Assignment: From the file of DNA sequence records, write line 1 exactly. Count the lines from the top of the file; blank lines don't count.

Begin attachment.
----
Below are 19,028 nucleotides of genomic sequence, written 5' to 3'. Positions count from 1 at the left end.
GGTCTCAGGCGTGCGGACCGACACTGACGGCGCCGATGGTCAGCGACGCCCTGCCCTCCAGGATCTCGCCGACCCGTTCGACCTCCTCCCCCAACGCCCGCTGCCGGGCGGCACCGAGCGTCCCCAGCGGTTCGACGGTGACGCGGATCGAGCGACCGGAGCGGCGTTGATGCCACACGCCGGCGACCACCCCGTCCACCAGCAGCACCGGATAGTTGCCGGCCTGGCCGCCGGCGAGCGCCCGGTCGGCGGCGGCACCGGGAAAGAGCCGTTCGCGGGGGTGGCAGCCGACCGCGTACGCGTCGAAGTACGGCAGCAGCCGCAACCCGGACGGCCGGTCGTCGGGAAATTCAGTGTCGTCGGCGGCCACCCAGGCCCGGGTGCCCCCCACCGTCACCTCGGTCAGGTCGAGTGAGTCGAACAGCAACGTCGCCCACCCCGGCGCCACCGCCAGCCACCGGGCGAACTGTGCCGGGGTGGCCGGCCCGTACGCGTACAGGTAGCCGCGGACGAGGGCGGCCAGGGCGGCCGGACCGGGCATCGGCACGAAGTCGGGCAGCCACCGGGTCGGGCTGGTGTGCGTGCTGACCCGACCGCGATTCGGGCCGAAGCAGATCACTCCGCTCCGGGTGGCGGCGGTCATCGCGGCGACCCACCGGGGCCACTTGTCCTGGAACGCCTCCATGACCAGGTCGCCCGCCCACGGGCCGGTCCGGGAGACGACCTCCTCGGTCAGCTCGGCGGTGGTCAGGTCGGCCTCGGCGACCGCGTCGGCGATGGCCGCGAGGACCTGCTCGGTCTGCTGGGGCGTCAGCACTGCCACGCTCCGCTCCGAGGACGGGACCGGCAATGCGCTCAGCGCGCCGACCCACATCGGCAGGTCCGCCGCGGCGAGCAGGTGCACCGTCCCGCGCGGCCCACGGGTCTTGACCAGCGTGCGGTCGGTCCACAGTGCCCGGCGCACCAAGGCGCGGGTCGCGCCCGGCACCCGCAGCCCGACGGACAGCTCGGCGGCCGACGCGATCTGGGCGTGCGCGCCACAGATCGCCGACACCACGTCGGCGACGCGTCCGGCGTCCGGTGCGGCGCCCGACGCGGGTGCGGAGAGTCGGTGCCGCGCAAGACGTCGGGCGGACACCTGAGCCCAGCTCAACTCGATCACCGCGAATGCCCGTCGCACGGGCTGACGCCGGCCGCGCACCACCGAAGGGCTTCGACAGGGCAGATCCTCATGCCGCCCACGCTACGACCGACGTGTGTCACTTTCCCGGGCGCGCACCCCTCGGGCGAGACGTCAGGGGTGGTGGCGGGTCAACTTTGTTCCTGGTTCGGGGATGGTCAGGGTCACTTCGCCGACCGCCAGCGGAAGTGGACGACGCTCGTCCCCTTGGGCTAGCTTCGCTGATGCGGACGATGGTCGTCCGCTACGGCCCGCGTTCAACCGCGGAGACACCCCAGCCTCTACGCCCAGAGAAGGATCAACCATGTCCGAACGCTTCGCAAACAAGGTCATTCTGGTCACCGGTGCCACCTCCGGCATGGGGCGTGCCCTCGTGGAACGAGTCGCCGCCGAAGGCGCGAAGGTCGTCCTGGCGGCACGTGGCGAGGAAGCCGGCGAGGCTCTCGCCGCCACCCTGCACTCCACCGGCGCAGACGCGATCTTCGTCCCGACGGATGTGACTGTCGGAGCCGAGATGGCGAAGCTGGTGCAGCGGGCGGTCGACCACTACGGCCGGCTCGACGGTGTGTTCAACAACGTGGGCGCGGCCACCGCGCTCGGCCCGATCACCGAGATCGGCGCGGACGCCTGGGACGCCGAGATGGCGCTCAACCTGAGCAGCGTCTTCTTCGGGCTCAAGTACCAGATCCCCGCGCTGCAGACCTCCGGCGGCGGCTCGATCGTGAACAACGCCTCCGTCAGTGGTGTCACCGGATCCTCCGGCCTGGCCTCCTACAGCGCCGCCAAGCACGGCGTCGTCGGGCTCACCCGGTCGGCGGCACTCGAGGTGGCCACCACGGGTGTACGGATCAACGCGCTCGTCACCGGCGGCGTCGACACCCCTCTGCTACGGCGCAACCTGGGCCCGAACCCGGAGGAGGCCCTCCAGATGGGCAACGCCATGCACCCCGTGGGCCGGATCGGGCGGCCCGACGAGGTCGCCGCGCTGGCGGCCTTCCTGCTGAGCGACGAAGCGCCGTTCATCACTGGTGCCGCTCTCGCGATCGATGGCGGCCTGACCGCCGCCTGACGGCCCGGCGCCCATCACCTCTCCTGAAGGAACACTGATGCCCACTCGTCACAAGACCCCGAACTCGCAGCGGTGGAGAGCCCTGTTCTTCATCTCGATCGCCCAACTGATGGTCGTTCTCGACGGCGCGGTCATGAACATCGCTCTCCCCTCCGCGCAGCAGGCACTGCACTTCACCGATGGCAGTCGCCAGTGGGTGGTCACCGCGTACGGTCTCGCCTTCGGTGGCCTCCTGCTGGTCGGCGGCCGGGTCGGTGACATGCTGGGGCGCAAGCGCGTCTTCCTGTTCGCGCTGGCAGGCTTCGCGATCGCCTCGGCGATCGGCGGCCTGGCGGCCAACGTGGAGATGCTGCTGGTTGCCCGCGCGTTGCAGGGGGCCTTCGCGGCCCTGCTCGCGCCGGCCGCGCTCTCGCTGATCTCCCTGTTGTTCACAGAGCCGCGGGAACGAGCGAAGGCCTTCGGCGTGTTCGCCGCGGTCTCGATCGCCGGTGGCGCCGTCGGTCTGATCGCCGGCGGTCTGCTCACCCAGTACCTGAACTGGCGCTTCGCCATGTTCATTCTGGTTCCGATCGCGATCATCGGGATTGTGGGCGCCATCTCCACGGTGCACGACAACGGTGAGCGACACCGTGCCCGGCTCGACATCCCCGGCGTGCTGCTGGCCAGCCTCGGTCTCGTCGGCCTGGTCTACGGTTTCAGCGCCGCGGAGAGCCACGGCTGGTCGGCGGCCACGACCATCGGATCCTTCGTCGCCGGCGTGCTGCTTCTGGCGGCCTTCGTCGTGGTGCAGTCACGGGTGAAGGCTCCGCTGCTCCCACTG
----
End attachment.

Below are 19,028 nucleotides of genomic sequence, written 5' to 3'. Positions count from 1 at the left end.